Opioid Dependence webinar

The next webinar is on February 10th at 7.30pm - topic is Opioid Dependence.

Join the multidisciplinary team - Dr Bronwyn Hudson, Dr David Helliwell, Dr Anthony Solomon, Clinical Nurse Specialist Michael Burgess and Social Worker in Drug and Alcohol Addiction Petra Liedel - for a discussion on developments in treatment.

Reserve your seat on Zoom 

Image by Paul Brennan from Pixabay

“All in all you’re just a
'nother brick in the wall.”
Pink Floyd, 1979

For many Australians the end of 2020 will engender a huge sigh of relief ... it was a bastard, but we’ve made it! As the reality of the COVID-19 pandemic became clear as Autumn began, our collective anxiety levels rose.

There was a great fear of the unknown as well as of possible serious infection and even death. Nations embarked upon real-time experiments on the best ways to control a pandemic where, unfortunately, no control groups existed.  

There was uncertainty about how the disease was spread and what measures were effective in controlling  it. There was soon recognition that the disease was far more lethal in the elderly than the young. Some countries decided to follow a herd immunity approach to the pandemic. Many considered such an approach was not only unethical but cynical, and it was not widely adopted. After all, the elderly vote. 

Paget Michael Creelman, CC BY-SA 4.0 , via Wikimedia Commons

There were few if any surprises contained in the Productivity Commission’s inquiry into mental health, with the near-final report delivered to the Australian Government in June made public near the end of 2020. 

Some 63 pages into the 1273-page document the reader sees 21 key recommendations emerging from widespread community consultations and the deliberations of three eminently qualified commissioners, led by Professor Stephen King from Monash University.

  1. Create a person-centred mental health system? Tick.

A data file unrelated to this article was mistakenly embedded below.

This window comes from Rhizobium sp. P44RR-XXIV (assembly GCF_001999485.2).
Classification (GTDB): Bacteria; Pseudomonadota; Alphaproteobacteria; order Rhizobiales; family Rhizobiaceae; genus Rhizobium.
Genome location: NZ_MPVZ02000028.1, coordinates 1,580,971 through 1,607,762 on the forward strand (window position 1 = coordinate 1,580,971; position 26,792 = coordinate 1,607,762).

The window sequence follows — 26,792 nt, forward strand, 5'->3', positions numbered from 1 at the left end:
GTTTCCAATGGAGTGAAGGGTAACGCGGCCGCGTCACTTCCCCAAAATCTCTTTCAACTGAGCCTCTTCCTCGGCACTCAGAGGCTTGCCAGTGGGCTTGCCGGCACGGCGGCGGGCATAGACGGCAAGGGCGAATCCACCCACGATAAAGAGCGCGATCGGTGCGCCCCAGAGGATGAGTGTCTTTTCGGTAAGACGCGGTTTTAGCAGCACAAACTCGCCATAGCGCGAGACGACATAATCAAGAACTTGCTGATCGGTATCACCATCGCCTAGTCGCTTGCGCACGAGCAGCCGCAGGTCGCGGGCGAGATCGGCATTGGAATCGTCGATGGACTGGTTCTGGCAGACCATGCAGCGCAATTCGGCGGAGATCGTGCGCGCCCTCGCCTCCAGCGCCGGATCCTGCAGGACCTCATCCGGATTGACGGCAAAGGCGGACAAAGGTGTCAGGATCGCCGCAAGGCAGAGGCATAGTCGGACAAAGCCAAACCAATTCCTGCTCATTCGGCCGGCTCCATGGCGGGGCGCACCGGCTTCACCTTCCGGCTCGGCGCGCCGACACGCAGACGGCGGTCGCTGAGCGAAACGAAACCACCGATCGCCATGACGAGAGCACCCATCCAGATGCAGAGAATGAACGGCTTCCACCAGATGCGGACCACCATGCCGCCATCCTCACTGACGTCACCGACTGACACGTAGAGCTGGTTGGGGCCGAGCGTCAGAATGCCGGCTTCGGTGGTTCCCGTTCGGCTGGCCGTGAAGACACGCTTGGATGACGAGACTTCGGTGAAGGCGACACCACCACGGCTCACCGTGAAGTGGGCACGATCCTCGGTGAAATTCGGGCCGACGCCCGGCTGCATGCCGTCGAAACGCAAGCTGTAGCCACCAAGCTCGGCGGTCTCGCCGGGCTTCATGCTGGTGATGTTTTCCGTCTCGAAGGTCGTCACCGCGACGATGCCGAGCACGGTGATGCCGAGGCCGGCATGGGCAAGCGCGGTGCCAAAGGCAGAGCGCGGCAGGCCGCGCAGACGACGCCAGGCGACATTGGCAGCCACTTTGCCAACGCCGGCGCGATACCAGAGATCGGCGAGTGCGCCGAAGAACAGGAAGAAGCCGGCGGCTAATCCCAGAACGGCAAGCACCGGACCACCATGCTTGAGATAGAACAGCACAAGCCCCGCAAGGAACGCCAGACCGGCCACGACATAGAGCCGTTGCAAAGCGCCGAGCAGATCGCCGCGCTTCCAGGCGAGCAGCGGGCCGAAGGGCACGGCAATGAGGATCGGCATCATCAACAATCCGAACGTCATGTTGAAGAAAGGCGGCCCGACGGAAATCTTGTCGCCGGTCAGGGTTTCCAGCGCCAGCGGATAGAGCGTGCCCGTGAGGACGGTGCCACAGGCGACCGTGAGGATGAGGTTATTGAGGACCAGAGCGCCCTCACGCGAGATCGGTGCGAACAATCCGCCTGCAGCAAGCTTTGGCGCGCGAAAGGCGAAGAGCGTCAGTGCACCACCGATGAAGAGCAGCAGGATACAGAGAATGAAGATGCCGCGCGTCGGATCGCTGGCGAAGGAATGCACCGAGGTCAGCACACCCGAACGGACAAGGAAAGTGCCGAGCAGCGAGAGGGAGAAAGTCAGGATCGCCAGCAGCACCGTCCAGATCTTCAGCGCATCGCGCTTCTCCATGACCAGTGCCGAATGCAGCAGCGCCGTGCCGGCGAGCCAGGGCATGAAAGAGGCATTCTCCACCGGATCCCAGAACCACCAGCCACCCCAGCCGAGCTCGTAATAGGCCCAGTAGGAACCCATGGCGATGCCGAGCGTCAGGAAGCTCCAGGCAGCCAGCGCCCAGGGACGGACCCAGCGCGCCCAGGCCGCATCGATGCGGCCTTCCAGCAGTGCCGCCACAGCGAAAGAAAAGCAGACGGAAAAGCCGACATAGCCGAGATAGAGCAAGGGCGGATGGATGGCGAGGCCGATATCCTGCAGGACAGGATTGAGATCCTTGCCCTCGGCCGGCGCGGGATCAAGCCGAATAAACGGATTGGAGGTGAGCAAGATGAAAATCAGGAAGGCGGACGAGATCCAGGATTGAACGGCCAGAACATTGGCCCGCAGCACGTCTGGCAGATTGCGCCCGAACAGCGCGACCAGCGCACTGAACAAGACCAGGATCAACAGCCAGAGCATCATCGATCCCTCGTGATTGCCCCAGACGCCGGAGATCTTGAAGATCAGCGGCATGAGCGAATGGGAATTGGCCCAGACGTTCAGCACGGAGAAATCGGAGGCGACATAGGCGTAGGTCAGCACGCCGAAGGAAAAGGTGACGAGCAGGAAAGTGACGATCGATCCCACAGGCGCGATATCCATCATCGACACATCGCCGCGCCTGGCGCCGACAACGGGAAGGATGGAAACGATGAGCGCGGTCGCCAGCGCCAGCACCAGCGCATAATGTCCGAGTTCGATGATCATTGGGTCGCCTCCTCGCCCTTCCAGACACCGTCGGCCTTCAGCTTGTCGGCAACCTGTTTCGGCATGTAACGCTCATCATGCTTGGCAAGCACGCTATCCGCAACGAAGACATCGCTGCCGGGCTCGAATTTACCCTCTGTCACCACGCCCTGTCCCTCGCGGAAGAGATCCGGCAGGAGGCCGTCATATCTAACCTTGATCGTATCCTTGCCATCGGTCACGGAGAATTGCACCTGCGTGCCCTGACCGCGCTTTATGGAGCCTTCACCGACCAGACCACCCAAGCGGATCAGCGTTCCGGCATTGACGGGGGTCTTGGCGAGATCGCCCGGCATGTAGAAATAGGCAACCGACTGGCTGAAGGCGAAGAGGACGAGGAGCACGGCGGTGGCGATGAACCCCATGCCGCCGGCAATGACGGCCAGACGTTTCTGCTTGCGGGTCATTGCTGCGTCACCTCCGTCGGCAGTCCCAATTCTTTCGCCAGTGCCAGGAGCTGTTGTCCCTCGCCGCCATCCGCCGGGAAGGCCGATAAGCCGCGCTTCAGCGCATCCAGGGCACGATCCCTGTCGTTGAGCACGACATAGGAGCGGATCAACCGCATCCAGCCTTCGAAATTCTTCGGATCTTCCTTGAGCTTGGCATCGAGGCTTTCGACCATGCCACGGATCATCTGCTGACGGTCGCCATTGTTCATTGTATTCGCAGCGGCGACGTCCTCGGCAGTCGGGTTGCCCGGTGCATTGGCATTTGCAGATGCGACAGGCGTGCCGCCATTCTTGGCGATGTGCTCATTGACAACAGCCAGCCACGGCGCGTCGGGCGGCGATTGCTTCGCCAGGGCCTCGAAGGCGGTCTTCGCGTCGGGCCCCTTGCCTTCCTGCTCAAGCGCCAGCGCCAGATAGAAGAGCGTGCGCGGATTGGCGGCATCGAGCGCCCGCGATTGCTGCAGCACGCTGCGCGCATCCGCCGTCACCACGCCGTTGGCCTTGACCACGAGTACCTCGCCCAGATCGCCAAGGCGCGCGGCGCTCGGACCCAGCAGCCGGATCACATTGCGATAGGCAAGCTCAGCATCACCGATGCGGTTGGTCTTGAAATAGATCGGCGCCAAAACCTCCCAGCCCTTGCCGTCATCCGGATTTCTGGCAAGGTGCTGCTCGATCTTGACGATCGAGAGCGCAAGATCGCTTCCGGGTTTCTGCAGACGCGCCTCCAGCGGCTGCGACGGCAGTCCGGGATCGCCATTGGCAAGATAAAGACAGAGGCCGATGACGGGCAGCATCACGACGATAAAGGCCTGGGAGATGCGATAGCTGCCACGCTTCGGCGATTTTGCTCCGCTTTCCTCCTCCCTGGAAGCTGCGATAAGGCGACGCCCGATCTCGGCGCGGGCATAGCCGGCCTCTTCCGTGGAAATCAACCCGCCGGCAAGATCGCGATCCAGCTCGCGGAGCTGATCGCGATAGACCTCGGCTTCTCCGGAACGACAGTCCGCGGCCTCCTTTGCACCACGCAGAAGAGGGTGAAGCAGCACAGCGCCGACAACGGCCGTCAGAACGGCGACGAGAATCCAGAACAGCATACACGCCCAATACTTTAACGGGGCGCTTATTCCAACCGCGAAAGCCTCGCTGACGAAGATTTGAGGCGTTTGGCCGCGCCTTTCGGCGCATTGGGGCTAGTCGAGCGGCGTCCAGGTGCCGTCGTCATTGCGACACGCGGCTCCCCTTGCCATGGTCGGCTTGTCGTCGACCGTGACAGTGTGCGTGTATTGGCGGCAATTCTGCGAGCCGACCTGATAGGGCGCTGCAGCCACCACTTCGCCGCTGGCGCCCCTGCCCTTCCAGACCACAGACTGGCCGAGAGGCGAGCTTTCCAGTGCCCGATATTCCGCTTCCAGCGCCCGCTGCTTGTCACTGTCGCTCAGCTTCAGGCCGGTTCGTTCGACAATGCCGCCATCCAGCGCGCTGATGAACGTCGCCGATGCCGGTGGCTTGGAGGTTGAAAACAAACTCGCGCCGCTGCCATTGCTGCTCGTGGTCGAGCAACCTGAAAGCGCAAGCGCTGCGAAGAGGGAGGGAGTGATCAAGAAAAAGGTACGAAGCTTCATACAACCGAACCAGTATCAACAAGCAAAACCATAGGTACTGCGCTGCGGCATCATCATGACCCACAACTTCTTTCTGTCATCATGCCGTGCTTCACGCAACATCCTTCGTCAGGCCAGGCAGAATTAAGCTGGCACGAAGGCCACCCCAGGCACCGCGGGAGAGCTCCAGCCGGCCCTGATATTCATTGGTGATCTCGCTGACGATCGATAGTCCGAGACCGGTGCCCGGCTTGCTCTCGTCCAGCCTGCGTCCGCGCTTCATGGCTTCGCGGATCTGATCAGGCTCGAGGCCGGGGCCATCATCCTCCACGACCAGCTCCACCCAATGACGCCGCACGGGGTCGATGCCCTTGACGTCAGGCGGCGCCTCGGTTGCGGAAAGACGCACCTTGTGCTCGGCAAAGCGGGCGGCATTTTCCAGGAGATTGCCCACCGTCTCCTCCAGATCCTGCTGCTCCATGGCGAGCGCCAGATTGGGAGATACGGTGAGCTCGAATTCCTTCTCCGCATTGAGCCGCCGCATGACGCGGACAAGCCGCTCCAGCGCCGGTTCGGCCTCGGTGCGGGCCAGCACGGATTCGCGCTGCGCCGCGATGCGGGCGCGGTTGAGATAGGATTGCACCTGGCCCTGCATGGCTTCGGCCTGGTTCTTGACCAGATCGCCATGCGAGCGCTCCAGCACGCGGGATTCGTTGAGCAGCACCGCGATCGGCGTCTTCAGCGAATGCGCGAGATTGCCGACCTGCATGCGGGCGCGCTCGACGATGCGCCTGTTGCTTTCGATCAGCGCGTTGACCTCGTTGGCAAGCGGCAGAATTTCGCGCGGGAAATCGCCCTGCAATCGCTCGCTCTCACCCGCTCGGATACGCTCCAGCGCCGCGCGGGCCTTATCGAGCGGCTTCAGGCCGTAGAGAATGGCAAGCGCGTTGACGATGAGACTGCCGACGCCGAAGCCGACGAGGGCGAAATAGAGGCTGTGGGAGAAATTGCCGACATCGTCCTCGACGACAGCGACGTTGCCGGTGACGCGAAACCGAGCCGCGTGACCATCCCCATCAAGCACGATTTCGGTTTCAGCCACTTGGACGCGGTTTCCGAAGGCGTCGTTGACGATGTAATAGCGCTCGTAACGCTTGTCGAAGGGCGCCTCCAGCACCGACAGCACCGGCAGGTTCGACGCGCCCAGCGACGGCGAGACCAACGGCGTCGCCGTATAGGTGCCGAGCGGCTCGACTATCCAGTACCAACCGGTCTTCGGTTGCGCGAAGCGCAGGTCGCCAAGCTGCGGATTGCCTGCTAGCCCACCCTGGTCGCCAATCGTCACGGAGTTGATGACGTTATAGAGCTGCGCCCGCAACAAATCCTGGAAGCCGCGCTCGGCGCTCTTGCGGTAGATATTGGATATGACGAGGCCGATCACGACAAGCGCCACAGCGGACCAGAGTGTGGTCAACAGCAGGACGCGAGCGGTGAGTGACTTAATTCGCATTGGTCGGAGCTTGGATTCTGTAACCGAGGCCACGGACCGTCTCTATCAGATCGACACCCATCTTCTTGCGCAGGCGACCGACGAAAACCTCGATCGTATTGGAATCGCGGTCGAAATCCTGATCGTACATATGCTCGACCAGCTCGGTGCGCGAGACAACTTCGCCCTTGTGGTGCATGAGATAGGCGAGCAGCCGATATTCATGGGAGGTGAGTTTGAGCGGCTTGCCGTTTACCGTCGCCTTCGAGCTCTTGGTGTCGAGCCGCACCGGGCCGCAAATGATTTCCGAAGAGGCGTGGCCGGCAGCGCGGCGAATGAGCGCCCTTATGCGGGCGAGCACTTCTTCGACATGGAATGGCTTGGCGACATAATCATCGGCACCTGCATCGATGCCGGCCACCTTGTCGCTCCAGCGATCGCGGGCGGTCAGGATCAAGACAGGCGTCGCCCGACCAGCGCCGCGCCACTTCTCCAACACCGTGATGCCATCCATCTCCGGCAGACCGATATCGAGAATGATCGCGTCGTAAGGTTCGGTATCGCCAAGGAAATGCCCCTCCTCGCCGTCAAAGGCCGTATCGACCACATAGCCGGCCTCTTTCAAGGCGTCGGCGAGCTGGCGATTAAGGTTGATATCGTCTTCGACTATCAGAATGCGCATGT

2. Support the social inclusion of people living with mental illness? Tick. 
  3. Focus on children’s wellbeing across the education and health systems? Tick 
  4. Support the mental health of tertiary students? Tick 
  5. Take action to prevent suicide? Tick, tick, tick

Kyleena versus Mirena

Noteworthy stories in the medical media have highlighted a general lack of education and procedural training for GPs around the topic of long-acting reversible contraceptives (LARCS), used by 12% of women in Australia compared with 15% in comparable countries. 

Although usage has increased in recent times, we still lag behind other countries, and the uptake rate has plateaued rather than increasing.


In the front line of general practice, Quality Improvement (QI) can be hard to get to. The needs and challenges presented by patient care, service demand, human resources and business viability fill every day to capacity (and that’s before you add a global pandemic into the mix). 

That’s why Healthy North Coast (HNC) launched new online resources in late May via the “Primary Care Impact (PCI)” website, to make it quicker and easier to plan and initiate quality improvement. PCI offers pre-populated quality improvement topics with links to key resources as well as a few basic improvement ideas to get the ball rolling.

It also provides a PDSA (Plan-Do-Study-Act)template embedded with simple strategies to help ensure success. These include canvassing staff on what difference they believe the quality improvement will make, how important it is  to them to do it and how confident they are that the team will succeed.